Very true, and I know some old people who don't think they're old enough for an old man's car.
  • ateixeiraateixeira Posts: 72,587
    Ghosn announced Nissan's moving Leaf production to TN, which is good because it creates jobs here, but they also announced a big price drop.

    Could hurt Volt sales now that it's much cheaper.

    But ... it also acknowledges that Chevy beat Nissan in this fight, and Nissan had to re-tool for Round Two.

    http://www.autoblog.com/2013/01/14/nissan-leaf-becomes-least-expensive-5-seat-ev- -with-massive-price/

    So Chevy won Round One.

    But in Round Two, the Leaf now starts at $28,800. Add $850 freight, subtract the $7500 federal tax credit, then a $2000 MD state tax credit (adjust for your home state), and I can get a US-built Leaf for a list price of $20,150. Not bad.

    Volt is about 50% more, and only seats 4.

    Also, consider that a Prius and Civic Hybrid start at $24,200, with no credits.

    That $4 grand savings easily pays for the 220v charging station, even if you own 2 homes.

    Question is, can Nissan make a profit at that price?

    Who cares if they lose money? Let them subsidize American jobs at a loss. Ghosn can count the beans to figure out how to do it.
  • tlongtlong CaliforniaPosts: 4,744
    Even haters gotta say, 'who else builds anything like it? ...and particularly with that content at that price?'

    I think it looks good and a nice evolution of the design.
  • uplanderguyuplanderguy Kent, OHPosts: 7,494
    The red one in the big picture is an 'in your face' one, but I'd still like a subdued color, non-flashy wheels, base model sometime in my life, to do the Route 66 thing and nice weekenders with the wife when the kids are out...if that ever happens.
  • tlongtlong CaliforniaPosts: 4,744
    The red one in the big picture is an 'in your face' one, but I'd still like a subdued color, non-flashy wheels, base model sometime in my life, to do the Route 66 thing and nice weekenders with the wife when the kids are out...if that ever happens.

    I know you're frugal, but you should really splurge and get a more loaded one (or equivalent other desired car). You only live once. I used to be really frugal like that, too. Then I met my wife and she said "you only live once, you can't take it with you, you work hard, and you deserve to get something you REALLY like". Bless her heart. She helped give me balance. So I bought my last two cars new, and pretty loaded. But I still drive them a really long time, to give me the frugality balance. :blush:
  • andres3andres3 CAPosts: 5,325
    Your comparative youth is showing. Darts' reputation was that they were bulletproof--and this from a GM guy. Your comparative youth is showing. Darts' reputation was that they were bulletproof--and this from a GM guy.

    Fair enough, but then again some of you old timers have been saying that anything from today is way better than anything of the past. The argument is formed such that you can buy anything today and be happy with it's reliability (something I don't agree with by the way).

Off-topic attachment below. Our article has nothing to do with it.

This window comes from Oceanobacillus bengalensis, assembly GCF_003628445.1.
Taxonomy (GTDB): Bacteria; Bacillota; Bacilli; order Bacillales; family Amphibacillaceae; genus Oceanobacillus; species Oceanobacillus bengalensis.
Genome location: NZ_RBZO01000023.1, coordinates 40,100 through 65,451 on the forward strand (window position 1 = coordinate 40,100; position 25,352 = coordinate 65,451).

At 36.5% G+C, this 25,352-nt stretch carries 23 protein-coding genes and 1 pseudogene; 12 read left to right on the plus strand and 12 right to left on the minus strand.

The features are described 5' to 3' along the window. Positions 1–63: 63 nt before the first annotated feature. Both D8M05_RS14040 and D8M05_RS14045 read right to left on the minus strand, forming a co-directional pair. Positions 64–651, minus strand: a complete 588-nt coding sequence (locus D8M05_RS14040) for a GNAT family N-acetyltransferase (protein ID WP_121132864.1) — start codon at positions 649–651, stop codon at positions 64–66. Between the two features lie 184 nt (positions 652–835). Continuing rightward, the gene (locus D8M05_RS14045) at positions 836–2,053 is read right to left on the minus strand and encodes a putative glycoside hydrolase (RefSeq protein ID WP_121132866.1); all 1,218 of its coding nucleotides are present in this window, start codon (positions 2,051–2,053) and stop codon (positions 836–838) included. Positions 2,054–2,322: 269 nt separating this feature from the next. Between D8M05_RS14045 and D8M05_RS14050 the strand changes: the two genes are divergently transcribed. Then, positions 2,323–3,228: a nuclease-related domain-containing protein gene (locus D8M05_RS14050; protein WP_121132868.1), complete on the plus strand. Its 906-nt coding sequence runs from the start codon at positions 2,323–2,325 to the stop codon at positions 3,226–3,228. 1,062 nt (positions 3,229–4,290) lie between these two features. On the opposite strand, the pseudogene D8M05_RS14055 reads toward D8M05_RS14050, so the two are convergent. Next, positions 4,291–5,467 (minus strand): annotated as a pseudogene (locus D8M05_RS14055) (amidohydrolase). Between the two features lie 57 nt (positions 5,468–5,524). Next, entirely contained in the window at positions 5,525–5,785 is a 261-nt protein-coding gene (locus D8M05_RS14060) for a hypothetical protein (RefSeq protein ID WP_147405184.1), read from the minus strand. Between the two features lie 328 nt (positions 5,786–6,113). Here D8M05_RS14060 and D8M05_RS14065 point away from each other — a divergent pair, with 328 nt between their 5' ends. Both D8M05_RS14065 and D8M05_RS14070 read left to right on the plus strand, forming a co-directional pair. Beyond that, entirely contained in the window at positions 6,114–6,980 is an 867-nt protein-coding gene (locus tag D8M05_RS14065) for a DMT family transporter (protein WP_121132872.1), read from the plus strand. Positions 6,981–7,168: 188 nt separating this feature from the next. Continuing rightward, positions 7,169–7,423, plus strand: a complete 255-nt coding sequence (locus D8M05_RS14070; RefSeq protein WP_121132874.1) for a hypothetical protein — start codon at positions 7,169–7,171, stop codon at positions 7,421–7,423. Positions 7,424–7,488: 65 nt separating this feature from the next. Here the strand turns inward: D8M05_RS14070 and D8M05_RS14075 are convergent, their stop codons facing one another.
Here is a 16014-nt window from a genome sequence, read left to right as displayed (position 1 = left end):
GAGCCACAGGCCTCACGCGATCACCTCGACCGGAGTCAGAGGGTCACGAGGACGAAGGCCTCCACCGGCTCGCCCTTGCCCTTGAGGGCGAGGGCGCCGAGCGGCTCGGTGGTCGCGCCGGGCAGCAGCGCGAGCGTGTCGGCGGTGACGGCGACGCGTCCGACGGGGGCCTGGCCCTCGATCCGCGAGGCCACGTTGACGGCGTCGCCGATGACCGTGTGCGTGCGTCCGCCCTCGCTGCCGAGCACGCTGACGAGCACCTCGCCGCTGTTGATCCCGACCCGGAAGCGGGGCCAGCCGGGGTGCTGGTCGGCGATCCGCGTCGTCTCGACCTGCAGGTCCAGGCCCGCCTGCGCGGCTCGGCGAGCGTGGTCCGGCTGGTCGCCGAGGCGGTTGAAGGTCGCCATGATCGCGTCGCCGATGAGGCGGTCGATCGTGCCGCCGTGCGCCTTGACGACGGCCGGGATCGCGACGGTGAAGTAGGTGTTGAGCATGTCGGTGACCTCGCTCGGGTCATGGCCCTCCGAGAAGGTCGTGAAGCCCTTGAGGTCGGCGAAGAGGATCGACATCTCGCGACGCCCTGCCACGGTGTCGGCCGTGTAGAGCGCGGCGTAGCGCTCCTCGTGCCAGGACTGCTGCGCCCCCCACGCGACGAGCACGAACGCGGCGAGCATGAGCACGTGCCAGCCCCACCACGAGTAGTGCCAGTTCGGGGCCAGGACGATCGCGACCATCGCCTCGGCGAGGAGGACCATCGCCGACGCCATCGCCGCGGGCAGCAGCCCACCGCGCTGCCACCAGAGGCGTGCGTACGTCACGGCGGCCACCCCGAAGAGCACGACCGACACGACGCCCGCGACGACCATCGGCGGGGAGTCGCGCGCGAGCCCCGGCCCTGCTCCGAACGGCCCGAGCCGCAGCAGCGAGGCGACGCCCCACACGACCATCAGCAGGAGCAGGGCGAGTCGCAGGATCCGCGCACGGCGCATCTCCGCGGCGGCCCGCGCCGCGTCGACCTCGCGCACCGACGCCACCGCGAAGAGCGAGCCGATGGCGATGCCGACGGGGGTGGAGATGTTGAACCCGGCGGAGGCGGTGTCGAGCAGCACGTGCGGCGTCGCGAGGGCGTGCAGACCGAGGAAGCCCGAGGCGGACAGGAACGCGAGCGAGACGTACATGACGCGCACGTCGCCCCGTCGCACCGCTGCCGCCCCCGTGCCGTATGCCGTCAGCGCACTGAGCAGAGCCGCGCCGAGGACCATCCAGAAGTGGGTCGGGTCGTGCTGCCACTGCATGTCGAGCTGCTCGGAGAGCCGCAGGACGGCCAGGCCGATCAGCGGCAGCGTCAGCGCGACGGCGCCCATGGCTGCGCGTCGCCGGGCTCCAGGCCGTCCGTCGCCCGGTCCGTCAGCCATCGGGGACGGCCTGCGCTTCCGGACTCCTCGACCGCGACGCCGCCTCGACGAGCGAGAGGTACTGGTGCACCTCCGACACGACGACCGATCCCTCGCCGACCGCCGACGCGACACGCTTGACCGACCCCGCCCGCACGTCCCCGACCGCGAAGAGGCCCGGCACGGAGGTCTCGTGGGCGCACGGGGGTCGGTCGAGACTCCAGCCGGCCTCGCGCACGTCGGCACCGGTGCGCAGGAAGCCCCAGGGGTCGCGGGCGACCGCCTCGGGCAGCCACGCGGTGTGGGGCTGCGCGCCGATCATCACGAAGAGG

So which is it, were old Dart's bulletproof or did old cars suck compared to the reliability of the best cars today?

    I still think early 90's Honda's and Toyota's are about as bulletproof as cars have ever been, of all-time. Of course, early 90's cars didn't have nearly as many features and gadgets as cars of today.
  • uplanderguyuplanderguy Kent, OHPosts: 7,494
    I'll tell my wife that tlong told me to 'go for it'!

    Actually, I'm more compelled to 'splurge' on an old car, although I'm without one right now. I'd love another Studebaker, but on the other hand, getting someone to work on it has become more of an issue in this suburbia I live in now. All the shops seem to be 'git 'er in, git 'er out'. In my hometown, about 90 mins. from here, there actually seem to be more shops than around here, per capita anyway, and I could see them being more willing to work on one--small town and all that--but I'm merely guessing of course.
  • uplanderguyuplanderguy Kent, OHPosts: 7,494
    edited January 2013
    I know cars last longer today--that is beyond doubt--but I was waaaayyyyy more excited to shop and buy a new car as late as probably thirty years ago than I am now. Resale values were higher (for domestics, anyway), and I could afford to trade every three years, like people did for a long time. Many models and many colors made it fun to go through the brochure and 'pick and choose'. I know those times are gone forever, but it was absolutely magical (to sound goofy about it).

    A huge part of my childhood that is fondly remembered was 'new car introduction night' in the fall, when the new models came out. Something was always restyled, and the cars were hidden until introduction night. It was great fun. Complete restylings generally happened every third year into the late '60's. Ah....that was fun. In our small town, it was also a social thing as you'd see everybody you knew checking out the new cars. Even if somebody bought a new car that summer, they still went down to check the new models out on introduction night, enjoy a donut and glass of cider and pick up all the brochures.
  • andres3andres3 CAPosts: 5,325
    Probably the worst think about the Caliber for me other than the company it came from was that it seemed you could fit a finger or 2 in the gap between the hood and the quarter-panel.

    Didn't CR give it a 30-something score?
  • busirisbusiris Posts: 3,490
    edited January 2013
    So which is it, were old Dart's bulletproof or did old cars suck compared to the reliability of the best cars today?

    I would say the answer is "yes".

    Like any generation of cars, some were better and more reliable than others. In the case of the original Dart, a loaded model usually was one with a heater and AM radio, maybe power steering and automatic transmission. Of course there were a few HiPerformance models, but they didn't count for much of the entire production. These cars were as reliable a car as one could buy back in the day, but that was then, when it was rare for any car to break 100K without some significant service on the engine or transmission, wheel bearings, brakes, etc.

    When I purchase a car today, I have every reason to expect it to go 100K miles (with far more options and conveniences) without any significant problems, other than wear and tear item like brake pads...
  • greg128greg128 Posts: 337
    Bad news for 90% of the posters on this forum, but good news for the taxpayers.
    The value of US Government stock holdings in GM rose by $2.5 billion over the last month.

    I think the Corvette is now overstyled. I like the outgoing model much better. It looks like GM "Sonatized" it.